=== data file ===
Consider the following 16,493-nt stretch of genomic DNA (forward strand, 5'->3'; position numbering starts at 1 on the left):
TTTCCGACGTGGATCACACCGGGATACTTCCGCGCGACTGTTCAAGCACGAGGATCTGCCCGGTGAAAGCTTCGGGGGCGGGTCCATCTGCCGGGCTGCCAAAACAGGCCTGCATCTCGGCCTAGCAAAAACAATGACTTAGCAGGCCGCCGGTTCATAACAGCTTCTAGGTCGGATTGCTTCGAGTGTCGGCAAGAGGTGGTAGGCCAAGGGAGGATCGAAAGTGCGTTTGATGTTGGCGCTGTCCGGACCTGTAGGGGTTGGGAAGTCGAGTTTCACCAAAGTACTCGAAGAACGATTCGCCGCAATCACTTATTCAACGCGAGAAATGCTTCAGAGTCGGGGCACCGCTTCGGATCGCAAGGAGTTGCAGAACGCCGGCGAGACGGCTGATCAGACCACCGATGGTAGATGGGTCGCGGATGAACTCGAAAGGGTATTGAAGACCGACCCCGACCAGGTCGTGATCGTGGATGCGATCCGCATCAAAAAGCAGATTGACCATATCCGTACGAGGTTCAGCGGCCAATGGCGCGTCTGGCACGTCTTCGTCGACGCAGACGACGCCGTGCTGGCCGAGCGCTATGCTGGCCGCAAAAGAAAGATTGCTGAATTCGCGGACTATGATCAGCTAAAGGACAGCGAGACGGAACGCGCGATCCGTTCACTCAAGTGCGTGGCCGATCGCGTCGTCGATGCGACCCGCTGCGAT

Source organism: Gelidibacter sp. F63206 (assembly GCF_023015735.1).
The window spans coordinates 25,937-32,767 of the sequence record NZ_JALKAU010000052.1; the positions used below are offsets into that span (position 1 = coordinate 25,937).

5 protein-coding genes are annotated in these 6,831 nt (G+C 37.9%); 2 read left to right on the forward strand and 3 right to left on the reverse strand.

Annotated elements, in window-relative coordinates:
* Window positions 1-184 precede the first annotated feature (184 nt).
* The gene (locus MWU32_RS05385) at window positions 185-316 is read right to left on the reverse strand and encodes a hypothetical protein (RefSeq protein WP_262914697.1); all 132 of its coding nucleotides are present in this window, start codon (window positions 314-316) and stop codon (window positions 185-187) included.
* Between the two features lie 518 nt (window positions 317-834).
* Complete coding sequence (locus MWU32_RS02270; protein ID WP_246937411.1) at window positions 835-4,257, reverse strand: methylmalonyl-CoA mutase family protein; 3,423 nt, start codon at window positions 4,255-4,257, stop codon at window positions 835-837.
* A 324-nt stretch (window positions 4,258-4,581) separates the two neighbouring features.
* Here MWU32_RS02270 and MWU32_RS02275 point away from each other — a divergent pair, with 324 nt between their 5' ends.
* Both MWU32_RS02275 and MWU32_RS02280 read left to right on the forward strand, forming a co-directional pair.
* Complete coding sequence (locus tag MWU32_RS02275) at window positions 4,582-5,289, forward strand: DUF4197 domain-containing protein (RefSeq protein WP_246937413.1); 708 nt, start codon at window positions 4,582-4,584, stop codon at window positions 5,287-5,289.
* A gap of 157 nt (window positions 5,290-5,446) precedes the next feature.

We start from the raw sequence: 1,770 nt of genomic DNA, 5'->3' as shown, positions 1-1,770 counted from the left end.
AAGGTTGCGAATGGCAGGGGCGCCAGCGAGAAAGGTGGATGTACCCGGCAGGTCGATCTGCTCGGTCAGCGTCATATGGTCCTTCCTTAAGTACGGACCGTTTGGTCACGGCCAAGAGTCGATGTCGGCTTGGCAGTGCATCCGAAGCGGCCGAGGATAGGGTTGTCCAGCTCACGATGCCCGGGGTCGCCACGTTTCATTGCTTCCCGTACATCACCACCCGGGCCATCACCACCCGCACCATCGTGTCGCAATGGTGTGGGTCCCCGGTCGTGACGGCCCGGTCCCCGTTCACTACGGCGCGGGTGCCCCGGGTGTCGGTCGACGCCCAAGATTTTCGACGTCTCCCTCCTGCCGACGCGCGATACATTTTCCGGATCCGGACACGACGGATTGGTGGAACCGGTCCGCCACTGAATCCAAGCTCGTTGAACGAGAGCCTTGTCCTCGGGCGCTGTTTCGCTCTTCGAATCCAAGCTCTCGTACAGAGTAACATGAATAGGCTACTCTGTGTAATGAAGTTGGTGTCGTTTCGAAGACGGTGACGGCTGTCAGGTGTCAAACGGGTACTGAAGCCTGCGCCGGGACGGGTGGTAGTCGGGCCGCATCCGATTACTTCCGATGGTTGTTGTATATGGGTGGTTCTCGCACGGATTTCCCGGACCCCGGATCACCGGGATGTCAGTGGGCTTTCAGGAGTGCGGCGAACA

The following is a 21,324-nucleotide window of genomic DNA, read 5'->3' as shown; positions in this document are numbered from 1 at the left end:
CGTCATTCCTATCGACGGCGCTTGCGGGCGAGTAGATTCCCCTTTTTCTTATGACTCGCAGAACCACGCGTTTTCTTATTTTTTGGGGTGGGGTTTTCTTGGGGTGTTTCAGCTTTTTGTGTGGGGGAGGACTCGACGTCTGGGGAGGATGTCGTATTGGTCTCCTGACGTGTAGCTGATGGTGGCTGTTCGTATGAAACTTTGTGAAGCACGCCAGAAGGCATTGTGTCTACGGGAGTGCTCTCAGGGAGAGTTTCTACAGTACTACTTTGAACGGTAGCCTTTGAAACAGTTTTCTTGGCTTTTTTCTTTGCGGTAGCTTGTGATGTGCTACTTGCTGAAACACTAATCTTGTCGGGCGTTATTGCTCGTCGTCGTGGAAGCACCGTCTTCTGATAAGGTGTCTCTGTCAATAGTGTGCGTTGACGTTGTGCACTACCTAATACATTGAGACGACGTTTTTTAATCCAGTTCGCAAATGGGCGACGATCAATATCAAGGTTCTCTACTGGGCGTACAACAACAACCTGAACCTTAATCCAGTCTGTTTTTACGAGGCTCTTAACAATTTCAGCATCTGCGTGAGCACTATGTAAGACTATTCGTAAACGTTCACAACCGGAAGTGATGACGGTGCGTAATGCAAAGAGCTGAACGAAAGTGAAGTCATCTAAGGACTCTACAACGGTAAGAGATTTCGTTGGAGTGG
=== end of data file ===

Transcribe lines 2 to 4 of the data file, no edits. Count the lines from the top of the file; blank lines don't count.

TTTCCGACGTGGATCACACCGGGATACTTCCGCGCGACTGTTCAAGCACGAGGATCTGCCCGGTGAAAGCTTCGGGGGCGGGTCCATCTGCCGGGCTGCCAAAACAGGCCTGCATCTCGGCCTAGCAAAAACAATGACTTAGCAGGCCGCCGGTTCATAACAGCTTCTAGGTCGGATTGCTTCGAGTGTCGGCAAGAGGTGGTAGGCCAAGGGAGGATCGAAAGTGCGTTTGATGTTGGCGCTGTCCGGACCTGTAGGGGTTGGGAAGTCGAGTTTCACCAAAGTACTCGAAGAACGATTCGCCGCAATCACTTATTCAACGCGAGAAATGCTTCAGAGTCGGGGCACCGCTTCGGATCGCAAGGAGTTGCAGAACGCCGGCGAGACGGCTGATCAGACCACCGATGGTAGATGGGTCGCGGATGAACTCGAAAGGGTATTGAAGACCGACCCCGACCAGGTCGTGATCGTGGATGCGATCCGCATCAAAAAGCAGATTGACCATATCCGTACGAGGTTCAGCGGCCAATGGCGCGTCTGGCACGTCTTCGTCGACGCAGACGACGCCGTGCTGGCCGAGCGCTATGCTGGCCGCAAAAGAAAGATTGCTGAATTCGCGGACTATGATCAGCTAAAGGACAGCGAGACGGAACGCGCGATCCGTTCACTCAAGTGCGTGGCCGATCGCGTCGTCGATGCGACCCGCTGCGAT

Source organism: Gelidibacter sp. F63206 (assembly GCF_023015735.1).
The window spans coordinates 25,937-32,767 of the sequence record NZ_JALKAU010000052.1; the positions used below are offsets into that span (position 1 = coordinate 25,937).